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RO Water Used to Make Clean Steam - Appropriate Material for the Condensate Piping??

RO Water Used to Make Clean Steam - Appropriate Material for the Condensate Piping??

RO Water Used to Make Clean Steam - Appropriate Material for the Condensate Piping??

(OP)
I have an application where RO water is used to make clean steam for use in a surgical air handler humidifier. All steam piping and the humidifier manifold is stainless steel. Drip traps and condensate piping back to the steam generator are stainless steel.

My question is in regard to the drain piping underneath the steam duct manifold. There is a drip pan that collects any excess water from the steam dispersion tubes. The water would get to this pan by "free fall" through the air inside the duct. The discharge line from this pan has a P-trap to overcome duct static. Again, this is all stainless. The debate comes with the piping outside the ductwork.

There is concerns that this condensate will be highly corrosive to the point where dumping it into a cast iron drain/sewer pipe would be a bad idea. I'm trying to understand if this is really the case. Since this condensate is the result of water "falling out of the air stream", how is it any different than the water that condenses on cooling coils? Cooling coil condensate is essentially distilled water, isn't it? It would seem to me that cooling coil condensate would be highly corrosive as well, but those are routinely sent to the sewer drain.

So I am trying to understand the chemistry of water that exits the humidifier drip pan of a unit that uses RO water to make clean steam. Can I put it into a cast iron sewer drain?

RE: RO Water Used to Make Clean Steam - Appropriate Material for the Condensate Piping??

If it will be mixing with other water, yes.
But if there is a section of line that is only this RO drain then you need to be careful.
I presume that this air is very well filtered.
This water will contain no minerals or metals, but it will contain dissolved O2 and CO2 from the air.
The CO2 will lower the pH of the drain water.
I have seen high purity water drains cut grooves into CI piping.
What is wrong with using plastic for this section of drain?

= = = = = = = = = = = = = = = = = = = =
P.E. Metallurgy, Plymouth Tube

RE: RO Water Used to Make Clean Steam - Appropriate Material for the Condensate Piping??

(OP)
I could use plastic to get to the floor drain, but the underfloor sanitary piping is already in place and is cast iron. This would not be a drain for the RO itself. Just a drain of the condensate coming from the air handler humidifier dispersion tube pan.

RE: RO Water Used to Make Clean Steam - Appropriate Material for the Condensate Piping??

(OP)
Thank you. I use those neutralizing systems on condensing boilers. I'm just trying to understand from a chemistry standpoint if this steam condensate is really any different than a cooling coil condensate.

RE: RO Water Used to Make Clean Steam - Appropriate Material for the Condensate Piping??

This water is so clean that there is a risk.

= = = = = = = = = = = = = = = = = = = =
P.E. Metallurgy, Plymouth Tube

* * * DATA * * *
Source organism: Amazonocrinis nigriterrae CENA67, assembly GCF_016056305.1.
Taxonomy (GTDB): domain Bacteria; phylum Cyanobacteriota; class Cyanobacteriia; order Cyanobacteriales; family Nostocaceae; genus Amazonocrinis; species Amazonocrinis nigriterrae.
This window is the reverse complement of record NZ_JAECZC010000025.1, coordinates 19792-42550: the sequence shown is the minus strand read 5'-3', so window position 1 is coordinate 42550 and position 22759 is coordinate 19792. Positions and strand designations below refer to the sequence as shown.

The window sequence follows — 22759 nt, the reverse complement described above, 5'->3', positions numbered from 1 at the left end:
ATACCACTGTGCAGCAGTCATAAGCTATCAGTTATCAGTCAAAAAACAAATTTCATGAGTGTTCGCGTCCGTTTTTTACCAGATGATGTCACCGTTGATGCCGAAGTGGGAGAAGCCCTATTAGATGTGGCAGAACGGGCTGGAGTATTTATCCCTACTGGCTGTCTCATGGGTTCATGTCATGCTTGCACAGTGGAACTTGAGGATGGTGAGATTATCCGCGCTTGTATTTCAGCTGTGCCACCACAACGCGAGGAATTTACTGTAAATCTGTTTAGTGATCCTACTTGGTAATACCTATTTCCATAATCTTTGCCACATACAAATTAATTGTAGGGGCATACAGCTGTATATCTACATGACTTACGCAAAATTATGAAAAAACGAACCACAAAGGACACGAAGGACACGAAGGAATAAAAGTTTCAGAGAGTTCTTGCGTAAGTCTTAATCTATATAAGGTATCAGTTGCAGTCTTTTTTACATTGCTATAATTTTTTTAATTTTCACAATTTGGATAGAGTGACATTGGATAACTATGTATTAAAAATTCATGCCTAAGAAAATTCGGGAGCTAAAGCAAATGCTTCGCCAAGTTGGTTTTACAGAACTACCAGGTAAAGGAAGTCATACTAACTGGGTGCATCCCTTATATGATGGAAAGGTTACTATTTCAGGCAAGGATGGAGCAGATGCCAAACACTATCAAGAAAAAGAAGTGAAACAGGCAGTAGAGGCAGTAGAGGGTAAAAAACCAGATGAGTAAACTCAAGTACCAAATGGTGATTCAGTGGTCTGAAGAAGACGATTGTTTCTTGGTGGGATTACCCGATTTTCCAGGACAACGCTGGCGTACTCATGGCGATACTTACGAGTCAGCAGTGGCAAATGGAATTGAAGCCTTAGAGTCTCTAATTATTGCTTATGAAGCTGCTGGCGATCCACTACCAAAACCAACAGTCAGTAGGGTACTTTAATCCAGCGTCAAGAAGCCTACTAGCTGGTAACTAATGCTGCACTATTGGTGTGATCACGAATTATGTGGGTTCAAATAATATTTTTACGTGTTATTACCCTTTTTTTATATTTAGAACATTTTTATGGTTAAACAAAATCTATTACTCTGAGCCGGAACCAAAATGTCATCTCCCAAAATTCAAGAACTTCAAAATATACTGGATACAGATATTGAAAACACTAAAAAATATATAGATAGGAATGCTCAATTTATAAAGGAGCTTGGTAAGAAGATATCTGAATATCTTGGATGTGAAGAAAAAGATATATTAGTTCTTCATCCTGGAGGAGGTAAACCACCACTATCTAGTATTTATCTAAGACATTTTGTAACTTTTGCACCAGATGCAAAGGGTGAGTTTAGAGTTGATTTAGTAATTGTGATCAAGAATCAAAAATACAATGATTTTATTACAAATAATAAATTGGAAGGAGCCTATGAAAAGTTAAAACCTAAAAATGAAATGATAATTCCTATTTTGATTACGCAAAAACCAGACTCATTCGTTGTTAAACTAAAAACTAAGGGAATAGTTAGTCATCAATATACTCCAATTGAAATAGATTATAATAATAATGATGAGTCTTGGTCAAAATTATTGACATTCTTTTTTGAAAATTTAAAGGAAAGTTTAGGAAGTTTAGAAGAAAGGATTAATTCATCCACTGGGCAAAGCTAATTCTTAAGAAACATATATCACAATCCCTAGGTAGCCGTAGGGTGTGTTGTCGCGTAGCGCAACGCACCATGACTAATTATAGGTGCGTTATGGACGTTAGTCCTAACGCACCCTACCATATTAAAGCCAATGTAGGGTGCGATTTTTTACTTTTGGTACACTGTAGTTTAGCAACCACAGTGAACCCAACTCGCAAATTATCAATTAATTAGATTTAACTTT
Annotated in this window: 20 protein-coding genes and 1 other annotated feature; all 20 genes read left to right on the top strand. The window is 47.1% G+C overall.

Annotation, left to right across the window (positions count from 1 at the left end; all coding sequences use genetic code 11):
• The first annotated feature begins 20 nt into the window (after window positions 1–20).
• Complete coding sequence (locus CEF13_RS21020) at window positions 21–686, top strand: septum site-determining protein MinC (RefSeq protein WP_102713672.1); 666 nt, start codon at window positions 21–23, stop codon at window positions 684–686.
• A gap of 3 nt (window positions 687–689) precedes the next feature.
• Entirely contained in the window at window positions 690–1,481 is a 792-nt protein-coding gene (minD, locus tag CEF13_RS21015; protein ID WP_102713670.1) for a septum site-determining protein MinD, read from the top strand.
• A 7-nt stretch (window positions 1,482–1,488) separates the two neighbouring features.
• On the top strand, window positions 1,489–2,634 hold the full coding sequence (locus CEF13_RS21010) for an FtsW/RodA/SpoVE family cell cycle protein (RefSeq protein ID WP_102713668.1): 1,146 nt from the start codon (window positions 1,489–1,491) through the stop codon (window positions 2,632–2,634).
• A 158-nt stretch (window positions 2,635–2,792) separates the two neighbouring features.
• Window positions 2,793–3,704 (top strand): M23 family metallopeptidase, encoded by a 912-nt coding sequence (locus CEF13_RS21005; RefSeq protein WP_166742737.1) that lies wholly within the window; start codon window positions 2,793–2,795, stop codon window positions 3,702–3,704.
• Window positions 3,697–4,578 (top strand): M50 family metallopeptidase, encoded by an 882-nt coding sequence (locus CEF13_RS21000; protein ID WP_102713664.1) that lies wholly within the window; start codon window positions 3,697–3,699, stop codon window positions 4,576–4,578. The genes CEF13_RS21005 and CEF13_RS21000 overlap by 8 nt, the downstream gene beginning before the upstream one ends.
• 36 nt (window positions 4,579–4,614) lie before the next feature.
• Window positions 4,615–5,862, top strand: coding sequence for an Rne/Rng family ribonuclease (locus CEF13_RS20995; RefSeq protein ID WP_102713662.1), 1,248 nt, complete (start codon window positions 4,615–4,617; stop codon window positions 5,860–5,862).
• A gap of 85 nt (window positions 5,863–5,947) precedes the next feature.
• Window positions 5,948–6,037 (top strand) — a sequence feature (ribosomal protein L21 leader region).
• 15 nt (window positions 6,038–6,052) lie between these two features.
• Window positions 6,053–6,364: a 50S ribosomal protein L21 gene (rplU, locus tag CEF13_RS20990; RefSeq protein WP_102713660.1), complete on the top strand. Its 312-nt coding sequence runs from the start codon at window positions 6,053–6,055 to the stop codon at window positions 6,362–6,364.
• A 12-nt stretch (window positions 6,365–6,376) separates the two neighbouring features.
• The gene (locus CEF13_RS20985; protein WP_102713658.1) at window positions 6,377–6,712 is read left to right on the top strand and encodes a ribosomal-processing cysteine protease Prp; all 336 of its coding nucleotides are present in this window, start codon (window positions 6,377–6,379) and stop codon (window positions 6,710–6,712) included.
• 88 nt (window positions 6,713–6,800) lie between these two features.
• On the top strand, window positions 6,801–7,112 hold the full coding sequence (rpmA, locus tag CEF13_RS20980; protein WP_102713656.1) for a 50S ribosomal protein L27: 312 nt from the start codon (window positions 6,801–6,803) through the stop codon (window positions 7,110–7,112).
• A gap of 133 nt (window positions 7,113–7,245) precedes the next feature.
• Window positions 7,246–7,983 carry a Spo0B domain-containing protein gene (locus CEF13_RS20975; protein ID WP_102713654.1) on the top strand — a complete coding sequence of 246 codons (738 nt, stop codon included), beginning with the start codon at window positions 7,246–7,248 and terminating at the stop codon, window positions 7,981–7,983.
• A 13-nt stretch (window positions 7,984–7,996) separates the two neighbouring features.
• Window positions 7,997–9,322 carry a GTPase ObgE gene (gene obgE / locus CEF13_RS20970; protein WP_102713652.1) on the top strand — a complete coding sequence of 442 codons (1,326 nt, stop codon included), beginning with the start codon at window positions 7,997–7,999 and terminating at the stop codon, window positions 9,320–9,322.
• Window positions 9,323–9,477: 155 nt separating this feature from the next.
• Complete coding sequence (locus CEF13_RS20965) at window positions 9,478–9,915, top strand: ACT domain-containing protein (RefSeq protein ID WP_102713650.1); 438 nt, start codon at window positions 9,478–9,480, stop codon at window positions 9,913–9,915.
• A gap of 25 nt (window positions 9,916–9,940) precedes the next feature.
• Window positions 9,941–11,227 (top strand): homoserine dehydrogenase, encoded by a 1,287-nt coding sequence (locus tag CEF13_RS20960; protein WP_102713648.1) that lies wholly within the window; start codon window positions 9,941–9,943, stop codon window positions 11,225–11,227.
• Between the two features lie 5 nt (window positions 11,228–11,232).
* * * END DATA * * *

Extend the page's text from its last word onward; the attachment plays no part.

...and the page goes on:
RE: RO Water Used to Make Clean Steam - Appropriate Material for the Condensate Piping??

Invariably, what starts out as "pure" water, as measured by our resistivity meter at 18 Mohm at the output of the RO system would "collect" things like CO2 and whatnot, and drop down into the 10-Mohm range.

There was a fascinating story when I was growing up about a scientist who discovered what he called "polymerized water," or "polywater," for short, that was actually purified water that had dissolved glass from the glassware it was stored in. Doh!

TTFN (ta ta for now)
I can do absolutely anything. I'm an expert! https://www.youtube.com/watch?v=BKorP55Aqvg
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RE: RO Water Used to Make Clean Steam - Appropriate Material for the Condensate Piping??

(OP)
But isn't the water condensed on a cooling coil just as "pure" as this RO Steam condensate? Cooling coil condensate is water coming out of the air stream .... I would assume mineral free and therefore somewhat deionized. I never hear talk about the corrosive nature of cooling coil condensate, so I am trying to understand the difference. I see cooling coil drains with PVC, copper, galv, etc. all the time. and they always run to the closest floor drain, which may very well be cast iron.

RE: RO Water Used to Make Clean Steam - Appropriate Material for the Condensate Piping??

RO water isn't corrosive if it's deoxygenated and close enough to neutral in pH, which your steam condensate is likely to be. If it is oxygenated, since it has no buffering capacity it can drop in pH easily and become somewhat aggressive toward a variety of metallic materials.

If you're concerned about keeping RO or DI water completely pure and free of metal ions, that's a very different matter than being concerned about the material being aggressive toward the general corrosion of metallic materials- a very little bit of dissolution can render DI/RO water conductive and hence contaminated beyond the tolerance of its permitted use, but that same amount of dissolution may take a hundred years to corrode pipe noticeably. It is for THIS reason that DI/RO water is often conveyed in plastic piping- to keep it pure, not because it is particularly corrosive.

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